Special Session on 1997 Forest Fire Events
in the Consultative Group on Indonesian Forests
(IFFN No. 18 – January 1998, p. 46-48)
From August to November 1997 some Regions in Indonesia, especially the Provinces of South Sumatra, Jambi, Riau, West-, South- and Central Kalimantan have been covered under thick haze from land and forest fires. Apart from the questions concerning the extent and gravity of forest fires or regarding its impacts on human health, biodiversity or global climates, now, after returning to “normality”, discussions focus more and more on the institutional and organizational aspects of fire prevention and control.
At its 8th meeting on 12 December 1997 the Consultative Group on Indonesian Forests dedicated one special session to review the fire events and to draw conclusions for its future program of work.
The CGIF Special Session was attended by more than 60 representatives from the Ministries of Forestry, Environment, BAPEDAL (Environmental Impact Management Agency). BMG (Meteorological and Geophysical Agency, Donor Projects (EU, GTZ, JICA, USAID), Diplomatic Missions, ITTO, National and International Non-Governmental Organizations (WWF), CIFOR and ICRAF, the Bogor Agricultural University. The CGIF Special Session was chaired by the Director General for Forest Protection of the Ministry of Forestry. The presentations and discussions were centred around four main themes:
Assessment of the Land and Forest Fire Situation in the 1997 fire period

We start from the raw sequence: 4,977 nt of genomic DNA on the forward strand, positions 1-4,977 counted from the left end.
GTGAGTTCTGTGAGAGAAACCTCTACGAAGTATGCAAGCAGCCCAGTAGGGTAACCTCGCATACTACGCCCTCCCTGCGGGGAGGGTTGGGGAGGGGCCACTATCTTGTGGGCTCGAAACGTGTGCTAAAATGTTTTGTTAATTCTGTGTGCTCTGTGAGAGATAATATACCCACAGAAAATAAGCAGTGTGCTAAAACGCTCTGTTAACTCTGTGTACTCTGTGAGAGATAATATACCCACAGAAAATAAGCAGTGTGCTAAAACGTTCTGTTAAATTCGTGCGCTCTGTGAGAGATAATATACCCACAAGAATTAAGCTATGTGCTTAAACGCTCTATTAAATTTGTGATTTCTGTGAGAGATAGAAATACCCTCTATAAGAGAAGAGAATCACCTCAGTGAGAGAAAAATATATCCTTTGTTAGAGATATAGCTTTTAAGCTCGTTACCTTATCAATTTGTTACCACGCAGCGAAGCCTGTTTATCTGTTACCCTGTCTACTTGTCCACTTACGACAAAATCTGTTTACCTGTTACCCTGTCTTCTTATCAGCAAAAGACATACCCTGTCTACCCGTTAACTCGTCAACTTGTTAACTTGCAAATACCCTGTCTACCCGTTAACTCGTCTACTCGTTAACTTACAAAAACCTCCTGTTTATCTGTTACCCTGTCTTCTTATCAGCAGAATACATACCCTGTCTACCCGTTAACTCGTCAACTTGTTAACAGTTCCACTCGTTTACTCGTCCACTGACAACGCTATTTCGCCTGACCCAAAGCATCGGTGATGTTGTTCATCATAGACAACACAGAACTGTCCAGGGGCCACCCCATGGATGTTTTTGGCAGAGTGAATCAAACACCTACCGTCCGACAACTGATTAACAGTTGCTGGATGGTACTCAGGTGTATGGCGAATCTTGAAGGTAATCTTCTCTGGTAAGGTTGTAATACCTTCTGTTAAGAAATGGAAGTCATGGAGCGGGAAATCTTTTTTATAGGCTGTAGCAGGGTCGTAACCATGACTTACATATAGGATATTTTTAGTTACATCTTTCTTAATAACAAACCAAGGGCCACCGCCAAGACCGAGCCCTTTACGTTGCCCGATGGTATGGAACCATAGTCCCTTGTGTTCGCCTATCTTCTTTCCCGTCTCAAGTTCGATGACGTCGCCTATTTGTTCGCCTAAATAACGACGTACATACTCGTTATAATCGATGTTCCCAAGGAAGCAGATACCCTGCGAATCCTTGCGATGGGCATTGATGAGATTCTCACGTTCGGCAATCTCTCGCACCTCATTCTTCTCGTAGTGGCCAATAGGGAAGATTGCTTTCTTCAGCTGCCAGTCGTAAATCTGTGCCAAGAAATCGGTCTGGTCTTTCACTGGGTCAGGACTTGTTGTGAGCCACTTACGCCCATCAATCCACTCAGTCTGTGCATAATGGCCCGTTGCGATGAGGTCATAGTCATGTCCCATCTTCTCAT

Prevention and Management of Forest Fires
Causes of forest fires and the need for new policies and strategies
Conclusions for the future work program of the CGIF
The CGIF Special Session recognized that there is considerable expertise, knowledge and technical infrastructure available for fire management generally, and for the analysis and interpretation of satellite images specifically. However, it was felt that the use of this expertise has been far from optimal. Isolated approaches of the different institutions and projects have resulted in the overlapping of work, the application of different interpretation methods, and thus to considerable differences in the estimation of areas and vegetation types burnt.
In contradiction to events of earlier years it is believed that in 1997 a significant percentage of the forest fires was caused by land clearing operations where vegetation was burned in order to prepare the area for plantations (palm-oil, pulp-fibre, rubber, and other agri-forestry plantations). At the meeting, there was a general agreement that the situation was aggravated by El Niño, but that El Niño cannot be blamed directly for the forest fires.